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Climate Fluctuations cut Australian Profit Margins

Climate Fluctuations cut Australian Profit Margins


Climate Fluctuations cut Australian Profit Margins

According to certain agricultural reports, experts believe that profit margins have the potential to drop by approximately fifty per cent. This is mainly due to global emissions that are hampering every sector that has been profitable. If this is not lessened then farmers have no choice but to lose out on their profit margins. At the present moment, the climate crisis has destroyed farmer’s profits by over 23 per cent. This amounts to close to 29,000 dollars per farm. Scenarios under which climate emissions were cut more significantly were projected to lead to smaller reductions in farming profitability.

Hence, the bureau’s executive director, Dr Jared Greenville, said the report – based on projections by the Bureau of Meteorology and CSIRO – showed seasonal conditions over the past two decades had been pretty difficult for Australian farmers. Lower average rainfall and higher average temperatures have had a negative impact on farm productivity and profit. The good news is that farmers have made some remarkable progress in adapting to these hotter and drier conditions.

The bureau report suggested Western Australian cropping farmers could face more pressure than those in eastern states under most scenarios as they were expected to face more substantial declines in winter rainfall. It said the impact on inland livestock farmers was expected to be most severe in central Queensland and parts of western New South Wales.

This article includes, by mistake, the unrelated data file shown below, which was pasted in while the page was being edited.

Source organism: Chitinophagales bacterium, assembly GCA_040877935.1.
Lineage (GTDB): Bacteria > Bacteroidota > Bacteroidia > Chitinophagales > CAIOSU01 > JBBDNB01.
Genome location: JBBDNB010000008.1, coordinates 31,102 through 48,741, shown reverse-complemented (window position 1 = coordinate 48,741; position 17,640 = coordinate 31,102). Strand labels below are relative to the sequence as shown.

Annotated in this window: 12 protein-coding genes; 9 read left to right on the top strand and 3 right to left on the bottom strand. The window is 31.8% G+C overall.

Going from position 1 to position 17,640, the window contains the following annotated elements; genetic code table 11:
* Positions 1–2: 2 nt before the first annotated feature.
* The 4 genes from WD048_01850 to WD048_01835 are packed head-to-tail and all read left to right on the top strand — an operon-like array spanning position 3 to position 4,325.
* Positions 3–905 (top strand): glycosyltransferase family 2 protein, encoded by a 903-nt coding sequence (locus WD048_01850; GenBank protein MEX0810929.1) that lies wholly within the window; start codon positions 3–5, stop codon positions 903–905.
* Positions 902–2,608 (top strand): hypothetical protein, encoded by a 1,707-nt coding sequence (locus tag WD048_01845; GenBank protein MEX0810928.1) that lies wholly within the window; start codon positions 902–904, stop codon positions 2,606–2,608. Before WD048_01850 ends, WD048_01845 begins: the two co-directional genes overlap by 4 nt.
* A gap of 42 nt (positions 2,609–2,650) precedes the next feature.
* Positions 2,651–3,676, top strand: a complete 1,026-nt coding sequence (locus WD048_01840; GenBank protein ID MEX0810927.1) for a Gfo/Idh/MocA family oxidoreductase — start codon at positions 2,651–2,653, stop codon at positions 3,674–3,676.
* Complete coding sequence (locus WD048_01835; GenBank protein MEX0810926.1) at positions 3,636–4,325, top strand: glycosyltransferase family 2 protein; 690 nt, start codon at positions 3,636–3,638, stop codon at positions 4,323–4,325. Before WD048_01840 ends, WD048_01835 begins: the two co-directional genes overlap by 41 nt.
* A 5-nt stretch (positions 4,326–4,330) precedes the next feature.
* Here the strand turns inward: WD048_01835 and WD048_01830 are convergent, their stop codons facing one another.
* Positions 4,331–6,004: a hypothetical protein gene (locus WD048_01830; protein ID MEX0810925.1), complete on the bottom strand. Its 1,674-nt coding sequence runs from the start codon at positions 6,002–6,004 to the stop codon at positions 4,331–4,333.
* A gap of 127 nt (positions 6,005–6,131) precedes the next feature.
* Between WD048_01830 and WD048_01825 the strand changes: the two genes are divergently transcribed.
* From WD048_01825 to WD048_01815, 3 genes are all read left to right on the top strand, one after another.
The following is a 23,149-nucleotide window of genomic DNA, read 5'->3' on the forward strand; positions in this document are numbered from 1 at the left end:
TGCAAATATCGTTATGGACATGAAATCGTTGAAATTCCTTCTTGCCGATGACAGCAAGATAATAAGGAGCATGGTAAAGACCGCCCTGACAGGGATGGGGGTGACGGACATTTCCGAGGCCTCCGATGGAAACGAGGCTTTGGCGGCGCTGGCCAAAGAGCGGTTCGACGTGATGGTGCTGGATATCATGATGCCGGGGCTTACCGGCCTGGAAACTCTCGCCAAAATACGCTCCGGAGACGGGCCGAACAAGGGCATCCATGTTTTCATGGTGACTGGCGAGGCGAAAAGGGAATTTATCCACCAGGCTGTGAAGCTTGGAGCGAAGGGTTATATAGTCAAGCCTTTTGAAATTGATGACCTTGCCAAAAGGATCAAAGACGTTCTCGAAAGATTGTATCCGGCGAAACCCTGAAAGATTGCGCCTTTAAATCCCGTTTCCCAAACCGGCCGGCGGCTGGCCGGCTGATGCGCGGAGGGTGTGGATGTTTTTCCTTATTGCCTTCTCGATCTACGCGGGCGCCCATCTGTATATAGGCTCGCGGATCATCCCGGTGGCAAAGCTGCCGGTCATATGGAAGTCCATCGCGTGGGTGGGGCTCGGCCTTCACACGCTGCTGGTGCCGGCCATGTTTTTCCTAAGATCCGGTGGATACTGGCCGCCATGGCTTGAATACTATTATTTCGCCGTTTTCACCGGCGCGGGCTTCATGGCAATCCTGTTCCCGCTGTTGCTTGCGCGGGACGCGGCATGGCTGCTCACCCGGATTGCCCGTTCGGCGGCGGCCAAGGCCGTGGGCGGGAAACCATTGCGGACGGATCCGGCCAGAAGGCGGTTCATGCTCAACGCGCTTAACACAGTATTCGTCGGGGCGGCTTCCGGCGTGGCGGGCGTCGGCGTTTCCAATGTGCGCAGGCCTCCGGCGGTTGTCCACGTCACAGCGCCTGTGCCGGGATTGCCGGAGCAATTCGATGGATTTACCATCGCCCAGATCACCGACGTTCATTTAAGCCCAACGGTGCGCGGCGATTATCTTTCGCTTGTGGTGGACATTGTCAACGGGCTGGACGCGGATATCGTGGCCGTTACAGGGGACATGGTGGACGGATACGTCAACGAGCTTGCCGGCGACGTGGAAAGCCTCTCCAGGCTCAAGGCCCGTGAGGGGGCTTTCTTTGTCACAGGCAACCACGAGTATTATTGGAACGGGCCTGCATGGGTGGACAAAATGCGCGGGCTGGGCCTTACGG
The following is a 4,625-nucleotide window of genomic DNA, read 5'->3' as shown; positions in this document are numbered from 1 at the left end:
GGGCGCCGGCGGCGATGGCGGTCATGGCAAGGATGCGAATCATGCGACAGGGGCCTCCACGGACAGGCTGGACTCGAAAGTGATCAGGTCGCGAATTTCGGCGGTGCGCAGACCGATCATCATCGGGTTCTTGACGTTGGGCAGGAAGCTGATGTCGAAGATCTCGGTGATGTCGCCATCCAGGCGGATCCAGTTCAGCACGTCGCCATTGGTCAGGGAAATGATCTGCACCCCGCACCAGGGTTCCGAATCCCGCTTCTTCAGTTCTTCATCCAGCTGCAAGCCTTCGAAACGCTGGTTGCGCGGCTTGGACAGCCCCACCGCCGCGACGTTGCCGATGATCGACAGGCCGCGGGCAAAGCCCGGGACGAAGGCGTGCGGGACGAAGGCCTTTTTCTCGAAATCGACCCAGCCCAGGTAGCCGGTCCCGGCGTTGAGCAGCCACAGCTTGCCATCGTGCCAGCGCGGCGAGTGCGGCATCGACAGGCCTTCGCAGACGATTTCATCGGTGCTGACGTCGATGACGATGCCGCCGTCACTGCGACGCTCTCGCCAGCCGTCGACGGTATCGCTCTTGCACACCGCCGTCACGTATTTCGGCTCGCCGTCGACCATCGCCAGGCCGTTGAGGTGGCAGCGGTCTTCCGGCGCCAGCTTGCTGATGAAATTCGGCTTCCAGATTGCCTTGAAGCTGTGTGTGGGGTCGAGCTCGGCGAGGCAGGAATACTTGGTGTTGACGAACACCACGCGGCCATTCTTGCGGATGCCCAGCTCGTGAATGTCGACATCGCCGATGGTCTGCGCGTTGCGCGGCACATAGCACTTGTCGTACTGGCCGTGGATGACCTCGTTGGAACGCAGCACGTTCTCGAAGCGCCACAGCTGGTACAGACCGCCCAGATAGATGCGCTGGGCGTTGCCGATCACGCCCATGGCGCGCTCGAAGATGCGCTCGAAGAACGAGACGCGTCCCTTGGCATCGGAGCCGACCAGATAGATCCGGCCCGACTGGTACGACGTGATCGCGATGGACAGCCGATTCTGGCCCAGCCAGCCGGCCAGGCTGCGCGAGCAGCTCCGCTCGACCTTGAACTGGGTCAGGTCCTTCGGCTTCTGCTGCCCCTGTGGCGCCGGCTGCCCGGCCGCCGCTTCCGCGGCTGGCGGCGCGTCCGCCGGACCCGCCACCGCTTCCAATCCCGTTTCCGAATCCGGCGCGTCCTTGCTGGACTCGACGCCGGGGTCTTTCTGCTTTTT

It said the average farm size was likely to increase as smaller farmers would face greater pressure from climate change. Greenville said investing in research, development and climate data would be crucial in preparing for what lay ahead. The report lands amid debate within the Morrison government over how agriculture is treated under a potential 2050 net-zero emissions target. Some Nationals opposed to the target have suggested they could be swayed if farming was heavily subsidised.

While Australia continues to resist, more than 120 countries and most major business and industry lobby groups including the National Farmers Federation say they support the 2050 goal. The G7 group of major developed countries have pledged to reach net-zero by 2050 at the latest and turned their attention to plans to make much deeper cuts by 2030.